I was impressed by the small vulnerabilities, it was an even greater joy. I felt like I was giving something back.
Your docuseries talks about the fragility, vulnerability, pressure and prejudices felt by a woman. When did you feel most vulnerable?
When I gave birth and immediately after, in the first months. I got postpartum depression and I had no idea about it. It wasn’t acknowledged by those around me either. When I left the hospital, the psychologist told me to go see someone, but I didn’t think it was real. Postpartum depression needs to be managed, but that wasn’t the only reason I felt vulnerable, it was also because these two beings that I love more than anything else had just appeared. They were like crystals you don’t want to break and that makes you vulnerable.
There have always been strong, independent women who helped with the “emancipation of women in society”, whether they did it consciously or unconsciously. We’ve evolved a lot, we’ve changed laws, mentalities, habits, and yet, we’re still not considered equal to men, and in Romania we’re somewhat behind compared to other parts of Europe. Where do we stand, how do you see things evolving, and what are the needs of women in Romania?
This is a broad discussion, I cannot give a clear answer. Our laws are OK, but they are not obeyed, and the question is how do you get them to be obeyed.
A friend was telling me about a case, a husband who was an alcoholic and beat his wife, but according to him she was “the crazy one” – this macho attitude continues to exist in our society. You move on and come to terms with these things, but it’s still a constant struggle – you always have to prove that you’re neither hysterical nor crazy. We are talking about extreme cases, but they do exist. We’re far from the mentality in Western Europe and even further from that in the US.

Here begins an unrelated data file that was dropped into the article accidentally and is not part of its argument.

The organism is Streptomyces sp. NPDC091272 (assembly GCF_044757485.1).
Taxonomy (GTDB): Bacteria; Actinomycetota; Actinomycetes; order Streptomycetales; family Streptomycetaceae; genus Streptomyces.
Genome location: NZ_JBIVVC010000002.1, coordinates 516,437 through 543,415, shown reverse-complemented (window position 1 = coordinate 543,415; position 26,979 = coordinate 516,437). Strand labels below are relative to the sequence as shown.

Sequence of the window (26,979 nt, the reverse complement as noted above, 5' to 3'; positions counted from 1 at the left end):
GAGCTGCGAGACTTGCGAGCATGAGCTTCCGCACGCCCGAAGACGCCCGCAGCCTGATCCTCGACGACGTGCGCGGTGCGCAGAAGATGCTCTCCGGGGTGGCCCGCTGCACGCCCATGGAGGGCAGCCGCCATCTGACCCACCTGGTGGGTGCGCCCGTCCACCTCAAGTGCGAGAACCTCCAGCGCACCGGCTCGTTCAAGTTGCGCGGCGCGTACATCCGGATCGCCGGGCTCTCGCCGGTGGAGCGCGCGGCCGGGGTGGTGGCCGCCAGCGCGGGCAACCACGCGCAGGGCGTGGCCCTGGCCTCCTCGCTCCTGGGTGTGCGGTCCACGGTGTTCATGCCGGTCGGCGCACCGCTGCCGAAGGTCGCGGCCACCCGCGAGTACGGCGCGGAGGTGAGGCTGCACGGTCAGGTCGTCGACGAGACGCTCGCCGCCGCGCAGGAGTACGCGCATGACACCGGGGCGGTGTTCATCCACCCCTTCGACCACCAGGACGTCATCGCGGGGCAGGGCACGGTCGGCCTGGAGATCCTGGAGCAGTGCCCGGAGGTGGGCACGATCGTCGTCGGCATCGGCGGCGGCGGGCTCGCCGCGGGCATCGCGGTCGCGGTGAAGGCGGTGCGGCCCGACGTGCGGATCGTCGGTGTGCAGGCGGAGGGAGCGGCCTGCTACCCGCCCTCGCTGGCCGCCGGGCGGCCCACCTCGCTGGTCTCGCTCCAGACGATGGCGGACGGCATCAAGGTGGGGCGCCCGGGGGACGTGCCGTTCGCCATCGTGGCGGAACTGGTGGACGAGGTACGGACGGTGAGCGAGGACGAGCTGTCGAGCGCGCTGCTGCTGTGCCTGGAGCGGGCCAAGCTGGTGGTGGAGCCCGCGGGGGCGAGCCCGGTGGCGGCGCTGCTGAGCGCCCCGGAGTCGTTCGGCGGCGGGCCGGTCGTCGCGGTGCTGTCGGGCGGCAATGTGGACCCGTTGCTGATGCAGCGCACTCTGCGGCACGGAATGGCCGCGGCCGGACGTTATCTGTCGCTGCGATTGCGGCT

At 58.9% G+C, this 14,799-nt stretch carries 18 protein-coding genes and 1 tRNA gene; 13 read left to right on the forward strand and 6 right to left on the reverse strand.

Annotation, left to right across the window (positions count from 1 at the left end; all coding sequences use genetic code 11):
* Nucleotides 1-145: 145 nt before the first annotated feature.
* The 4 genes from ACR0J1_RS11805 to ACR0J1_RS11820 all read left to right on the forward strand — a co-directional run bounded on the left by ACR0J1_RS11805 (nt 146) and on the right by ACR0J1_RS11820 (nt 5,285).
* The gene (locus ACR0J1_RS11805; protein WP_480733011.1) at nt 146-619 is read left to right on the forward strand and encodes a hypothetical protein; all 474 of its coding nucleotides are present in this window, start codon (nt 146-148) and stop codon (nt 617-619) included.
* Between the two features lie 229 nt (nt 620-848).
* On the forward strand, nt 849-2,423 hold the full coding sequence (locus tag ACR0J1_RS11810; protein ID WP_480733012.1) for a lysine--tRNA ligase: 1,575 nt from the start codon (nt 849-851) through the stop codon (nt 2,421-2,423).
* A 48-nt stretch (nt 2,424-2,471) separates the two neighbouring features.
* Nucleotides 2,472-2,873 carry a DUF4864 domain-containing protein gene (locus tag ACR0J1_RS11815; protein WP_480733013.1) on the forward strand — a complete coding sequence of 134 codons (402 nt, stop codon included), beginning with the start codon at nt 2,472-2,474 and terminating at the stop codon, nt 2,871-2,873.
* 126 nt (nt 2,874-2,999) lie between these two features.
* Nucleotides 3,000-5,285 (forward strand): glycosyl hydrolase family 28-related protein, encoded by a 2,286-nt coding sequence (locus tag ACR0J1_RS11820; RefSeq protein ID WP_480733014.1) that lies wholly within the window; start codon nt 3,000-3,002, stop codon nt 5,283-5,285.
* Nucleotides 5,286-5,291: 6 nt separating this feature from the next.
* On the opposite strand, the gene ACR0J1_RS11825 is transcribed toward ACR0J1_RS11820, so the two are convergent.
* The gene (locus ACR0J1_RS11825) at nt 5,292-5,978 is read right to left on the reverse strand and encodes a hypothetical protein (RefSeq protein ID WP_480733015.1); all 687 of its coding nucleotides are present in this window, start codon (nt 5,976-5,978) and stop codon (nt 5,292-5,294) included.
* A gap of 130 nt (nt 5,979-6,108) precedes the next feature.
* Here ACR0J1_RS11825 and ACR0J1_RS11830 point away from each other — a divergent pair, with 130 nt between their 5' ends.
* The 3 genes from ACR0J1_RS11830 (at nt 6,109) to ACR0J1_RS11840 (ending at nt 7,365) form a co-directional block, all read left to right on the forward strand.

And going back back to our bubble – we can express our opinions, many of us have tried therapy, we work on ourselves one way or another. As one of our characters used to say, “in the city it’s dolce far niente, in the rural area you might even die if you don’t do something”.
So I think there’s still a lot to be done and just some additional could help. Associations help us develop our civic spirit, they are a good example. I noticed there have been some improvements in this regard in the last years; we express our opinions, we take to the streets and we no longer accept the things that we find intolerable. I feel like we’re growing here.
If you were to choose one quality, what do you think is a woman’s superpower?
The power to give birth, to love unconditionally, starting from our nature; we are beings who give birth to other beings.
What does the ideal post-pandemic world look like in your vision?
Well, the way it was before the pandemic (laughs).
Last but not least, tell me what’s next for Fragile: when do you intend to release the next episodes and what are the Fragile Society’s plans for the future?
Theoretically speaking, the next five episodes will be released in the fall. We applied for some financing for another five episodes that we hope to produce through Fragile Society. Our mission and vision is to give courage and strength to women, through everything that is meant to be art.
The first five episodes of Fragile are available on their official website.